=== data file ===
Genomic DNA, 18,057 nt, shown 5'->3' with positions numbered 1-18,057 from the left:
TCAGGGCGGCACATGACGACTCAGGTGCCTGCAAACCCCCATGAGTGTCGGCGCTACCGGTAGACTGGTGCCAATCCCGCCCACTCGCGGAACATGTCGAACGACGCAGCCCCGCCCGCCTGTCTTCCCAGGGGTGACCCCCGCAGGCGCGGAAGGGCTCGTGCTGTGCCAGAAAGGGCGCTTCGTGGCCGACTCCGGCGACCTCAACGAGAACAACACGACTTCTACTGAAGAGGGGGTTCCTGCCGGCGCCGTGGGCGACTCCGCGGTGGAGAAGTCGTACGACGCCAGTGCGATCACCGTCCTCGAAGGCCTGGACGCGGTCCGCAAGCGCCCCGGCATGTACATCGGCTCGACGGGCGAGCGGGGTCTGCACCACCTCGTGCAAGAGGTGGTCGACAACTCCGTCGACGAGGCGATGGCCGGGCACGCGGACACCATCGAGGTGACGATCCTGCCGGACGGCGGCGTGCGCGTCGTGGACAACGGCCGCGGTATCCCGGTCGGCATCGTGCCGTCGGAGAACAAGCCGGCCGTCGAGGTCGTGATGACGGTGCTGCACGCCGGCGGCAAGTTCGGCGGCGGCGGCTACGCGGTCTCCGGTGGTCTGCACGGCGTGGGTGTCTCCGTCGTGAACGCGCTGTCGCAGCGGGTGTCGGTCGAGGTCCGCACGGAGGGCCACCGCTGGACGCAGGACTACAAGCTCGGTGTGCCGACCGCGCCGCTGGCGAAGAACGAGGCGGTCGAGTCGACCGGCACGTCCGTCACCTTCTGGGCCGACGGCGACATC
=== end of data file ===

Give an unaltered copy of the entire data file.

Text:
Genomic DNA, 18,057 nt, shown 5'->3' with positions numbered 1-18,057 from the left:
TCAGGGCGGCACATGACGACTCAGGTGCCTGCAAACCCCCATGAGTGTCGGCGCTACCGGTAGACTGGTGCCAATCCCGCCCACTCGCGGAACATGTCGAACGACGCAGCCCCGCCCGCCTGTCTTCCCAGGGGTGACCCCCGCAGGCGCGGAAGGGCTCGTGCTGTGCCAGAAAGGGCGCTTCGTGGCCGACTCCGGCGACCTCAACGAGAACAACACGACTTCTACTGAAGAGGGGGTTCCTGCCGGCGCCGTGGGCGACTCCGCGGTGGAGAAGTCGTACGACGCCAGTGCGATCACCGTCCTCGAAGGCCTGGACGCGGTCCGCAAGCGCCCCGGCATGTACATCGGCTCGACGGGCGAGCGGGGTCTGCACCACCTCGTGCAAGAGGTGGTCGACAACTCCGTCGACGAGGCGATGGCCGGGCACGCGGACACCATCGAGGTGACGATCCTGCCGGACGGCGGCGTGCGCGTCGTGGACAACGGCCGCGGTATCCCGGTCGGCATCGTGCCGTCGGAGAACAAGCCGGCCGTCGAGGTCGTGATGACGGTGCTGCACGCCGGCGGCAAGTTCGGCGGCGGCGGCTACGCGGTCTCCGGTGGTCTGCACGGCGTGGGTGTCTCCGTCGTGAACGCGCTGTCGCAGCGGGTGTCGGTCGAGGTCCGCACGGAGGGCCACCGCTGGACGCAGGACTACAAGCTCGGTGTGCCGACCGCGCCGCTGGCGAAGAACGAGGCGGTCGAGTCGACCGGCACGTCCGTCACCTTCTGGGCCGACGGCGACATC